Trevor Noah’s book opens with a copy of the 1927 Immorality Act, which creates criminal penalties for anyone in South Africa, European or native, who has “illicit carnal intercourse” with someone of the other race. Found guilty, men can go to prison for up to five years and women for up to four.
The Immorality Act is significant because it is the precise reason Trevor Noah was “born a crime.” By outlawing sex between people of different races, the act prevents mixed-race people who might help bridge the social gap between them from being born.
In a prefatory note, Noah explains that apartheid is really “apart hate”: it exploits the linguistic and tribal differences among South Africa’s overwhelming black majority to “divide and conquer” by giving different groups slightly different levels of social status and ensuring that they fight one another, rather than collectively turning on the white government. The most notable division is that between the Zulu and the Xhosa, “South Africa’s two dominant groups.” The Zulu are traditionally warriors, so they continued fighting the invading colonial armies and suffering horrible losses. In contrast, the Xhosa “pride themselves on being the thinkers,” so they chose to learn English and negotiate with the white settlers instead. For a long time, the Zulu and Xhosa “blamed the other for a problem neither had created,” and after apartheid, their underlying animosity brings “South Africa […] to war with itself.”
The author more explicitly summarizes the motivations behind laws like the Immorality Act; he clearly implies that South Africa’s nonwhite majorities could take power back from the tiny white minority if they were united, whereas “divide and conquer” focuses them on minor intra-racial differences instead of the big picture of white supremacy. The division between the Zulu and Xhosa parallels a set of opposing attitudes Trevor sees throughout the book in dealing with apartheid and racism: he can either openly resist the system and mark his territory through force, or instead more quietly subvert the system and think his way out of confrontations.
Trevor Noah knows that jumping out of a car hurts more than it seems to in Hollywood movies: when he is nine, his mother throws him out of a car on the way home from church on Sunday. She is very religious, like many indigenous people forced into Christianity: Jesus promises to save them from the same people who impose him on them and call their traditional beliefs “primitive.” And so Noah goes to church Tuesday, Wednesday, and Thursday nights, and then to three different churches on Sundays. His “mom said each church gave her something different.” Their congregations were also different: mixed, white, and black.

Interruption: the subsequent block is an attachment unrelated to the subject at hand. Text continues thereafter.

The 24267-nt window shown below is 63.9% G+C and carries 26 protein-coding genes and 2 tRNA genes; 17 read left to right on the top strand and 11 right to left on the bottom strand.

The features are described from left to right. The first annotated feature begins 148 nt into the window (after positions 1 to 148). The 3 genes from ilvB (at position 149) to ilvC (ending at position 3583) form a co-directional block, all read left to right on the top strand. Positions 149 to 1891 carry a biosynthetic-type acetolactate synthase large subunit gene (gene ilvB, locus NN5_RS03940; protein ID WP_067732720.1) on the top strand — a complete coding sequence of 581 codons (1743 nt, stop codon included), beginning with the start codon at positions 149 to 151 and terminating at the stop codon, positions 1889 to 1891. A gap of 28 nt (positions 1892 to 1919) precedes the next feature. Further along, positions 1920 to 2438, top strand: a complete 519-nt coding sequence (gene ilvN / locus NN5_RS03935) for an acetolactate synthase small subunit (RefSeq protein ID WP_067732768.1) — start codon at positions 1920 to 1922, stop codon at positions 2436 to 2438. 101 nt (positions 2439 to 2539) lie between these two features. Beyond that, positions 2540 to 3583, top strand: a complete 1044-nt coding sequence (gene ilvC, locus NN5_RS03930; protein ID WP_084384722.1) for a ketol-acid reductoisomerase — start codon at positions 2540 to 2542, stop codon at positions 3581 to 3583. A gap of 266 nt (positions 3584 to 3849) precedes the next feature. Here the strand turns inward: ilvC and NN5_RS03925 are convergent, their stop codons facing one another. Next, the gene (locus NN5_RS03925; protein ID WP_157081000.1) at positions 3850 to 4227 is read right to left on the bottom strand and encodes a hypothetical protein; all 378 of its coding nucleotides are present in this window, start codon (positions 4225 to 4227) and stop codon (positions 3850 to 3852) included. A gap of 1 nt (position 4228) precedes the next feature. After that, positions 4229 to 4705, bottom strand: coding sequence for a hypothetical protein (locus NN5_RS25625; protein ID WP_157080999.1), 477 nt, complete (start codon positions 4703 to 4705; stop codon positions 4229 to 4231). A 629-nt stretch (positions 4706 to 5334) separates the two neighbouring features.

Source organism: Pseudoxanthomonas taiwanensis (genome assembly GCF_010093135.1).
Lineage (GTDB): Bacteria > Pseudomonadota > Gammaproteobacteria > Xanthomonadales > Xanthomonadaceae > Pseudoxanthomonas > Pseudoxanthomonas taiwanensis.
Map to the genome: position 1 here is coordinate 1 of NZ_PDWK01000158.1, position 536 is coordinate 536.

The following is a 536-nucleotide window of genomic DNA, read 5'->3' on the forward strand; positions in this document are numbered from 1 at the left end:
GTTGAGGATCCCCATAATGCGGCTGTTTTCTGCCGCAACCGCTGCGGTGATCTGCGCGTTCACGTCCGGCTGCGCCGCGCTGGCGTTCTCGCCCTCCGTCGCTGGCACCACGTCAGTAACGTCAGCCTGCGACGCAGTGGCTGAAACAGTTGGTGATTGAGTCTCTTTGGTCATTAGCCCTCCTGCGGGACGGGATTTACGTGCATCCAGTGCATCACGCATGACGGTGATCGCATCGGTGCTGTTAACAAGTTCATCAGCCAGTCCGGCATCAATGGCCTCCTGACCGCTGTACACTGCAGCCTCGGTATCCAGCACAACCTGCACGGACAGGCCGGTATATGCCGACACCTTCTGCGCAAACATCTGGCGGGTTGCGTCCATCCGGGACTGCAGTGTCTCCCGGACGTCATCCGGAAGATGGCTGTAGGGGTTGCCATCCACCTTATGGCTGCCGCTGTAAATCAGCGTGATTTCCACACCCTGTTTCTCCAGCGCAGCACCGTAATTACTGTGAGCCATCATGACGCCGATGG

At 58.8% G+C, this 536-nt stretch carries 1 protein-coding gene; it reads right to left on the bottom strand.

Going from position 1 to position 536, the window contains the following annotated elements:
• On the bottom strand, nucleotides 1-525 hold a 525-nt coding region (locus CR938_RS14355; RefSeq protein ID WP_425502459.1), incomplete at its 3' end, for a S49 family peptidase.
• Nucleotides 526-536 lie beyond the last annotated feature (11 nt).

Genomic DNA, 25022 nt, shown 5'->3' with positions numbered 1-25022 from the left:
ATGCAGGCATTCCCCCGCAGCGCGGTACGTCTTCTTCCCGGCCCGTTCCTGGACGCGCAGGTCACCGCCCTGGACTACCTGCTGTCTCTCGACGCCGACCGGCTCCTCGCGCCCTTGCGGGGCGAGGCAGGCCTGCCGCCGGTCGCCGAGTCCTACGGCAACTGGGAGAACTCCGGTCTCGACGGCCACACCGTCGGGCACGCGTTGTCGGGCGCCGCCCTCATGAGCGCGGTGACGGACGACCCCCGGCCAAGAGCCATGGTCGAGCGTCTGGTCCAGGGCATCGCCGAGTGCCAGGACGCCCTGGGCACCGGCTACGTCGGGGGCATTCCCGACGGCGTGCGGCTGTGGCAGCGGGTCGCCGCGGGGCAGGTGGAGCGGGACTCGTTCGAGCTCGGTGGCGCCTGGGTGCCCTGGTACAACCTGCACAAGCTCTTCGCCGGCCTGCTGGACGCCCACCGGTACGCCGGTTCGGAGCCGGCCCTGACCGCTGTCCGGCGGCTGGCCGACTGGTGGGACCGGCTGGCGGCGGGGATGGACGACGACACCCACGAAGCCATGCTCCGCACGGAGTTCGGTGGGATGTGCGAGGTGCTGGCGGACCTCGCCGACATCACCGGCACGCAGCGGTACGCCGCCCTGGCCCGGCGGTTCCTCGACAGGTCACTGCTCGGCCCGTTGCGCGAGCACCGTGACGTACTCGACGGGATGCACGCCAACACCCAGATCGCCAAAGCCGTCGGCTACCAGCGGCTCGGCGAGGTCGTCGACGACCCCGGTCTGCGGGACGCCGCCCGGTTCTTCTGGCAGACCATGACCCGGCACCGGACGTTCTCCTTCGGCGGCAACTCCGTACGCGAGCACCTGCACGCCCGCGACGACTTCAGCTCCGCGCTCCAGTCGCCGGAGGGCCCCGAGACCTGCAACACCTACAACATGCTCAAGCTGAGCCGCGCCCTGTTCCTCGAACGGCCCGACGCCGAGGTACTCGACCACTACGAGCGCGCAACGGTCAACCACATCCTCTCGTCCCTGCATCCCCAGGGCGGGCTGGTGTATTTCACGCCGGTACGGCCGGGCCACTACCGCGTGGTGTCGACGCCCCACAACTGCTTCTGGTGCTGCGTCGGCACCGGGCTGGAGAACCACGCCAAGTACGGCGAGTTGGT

Noah’s mother’s turn to Christianity is at once paradoxical and perfectly logical: it’s paradoxical because she is adopting the same ideology used to justify oppressing her, but it’s logical because religion offers her a means of coping with that oppression. The comically hyperbolic fact that she takes Trevor to three churches in tandem every Sunday suggests that she is much more devout than most white people, but also seriously disciplined and comfortable traversing the racial fault lines of divided South Africa.
The first is a “jubilant” megachurch with a mixed racial congregation. The ex-bodybuilder pastor tries “really hard to make Jesus cool,” and the worship band plays rock music. The second is a white church, which focuses on closely analyzing scriptures, and is where Noah studies biblical stories in Sunday school. At home, Noah’s mother never allows him to consume popular songs or movies—only religious music and the Bible—so Noah always wins the Bible quizzes at white church. The third church is black church—sometimes a different one every week. The services are always outside and last much longer than they do white church; Noah decides that “Black people needed more time with Jesus because we suffered more.” Likewise, his mom figures that going to more churches would get her more blessings. The best part of black church is watching the pastor exorcise demons from people at the end.
The differences among the three churches also reveal differences among the three groups in question. The mixed-race congregation shows the possibility of different races celebrating together, bound by a common belief. The white church shows the centrality of education in the white culture that enjoys the privilege to access it, which also points to how surprising it is for Trevor to out-Bible quiz the more advantaged white kids at the church. In contrast, the black church shows how suffering and poverty are defining features of blacks’ experiences under apartheid. Africans also clearly interpret Christianity in a distinctive way, including how Trevor’s mother considers blessings and prayers something of a tit-for-tat transaction.
Noah loves church but not the trips to church—it takes an hour to get to white church and forty-five minutes each to the other two (and sometimes back to white church at the end of the day). This particular Sunday, as often happened, the family’s secondhand Volkswagen Beetle won’t start. Noah’s mother decides they will take minibuses instead and blames the devil for the car’s failure to start. She and Trevor argue about whether Jesus wants them to go or not; she ends the argument by yelling, “Sun’qhela,” a Xhosa word that effectively means “don’t undermine me” and functions as “a command and a threat, all at once.”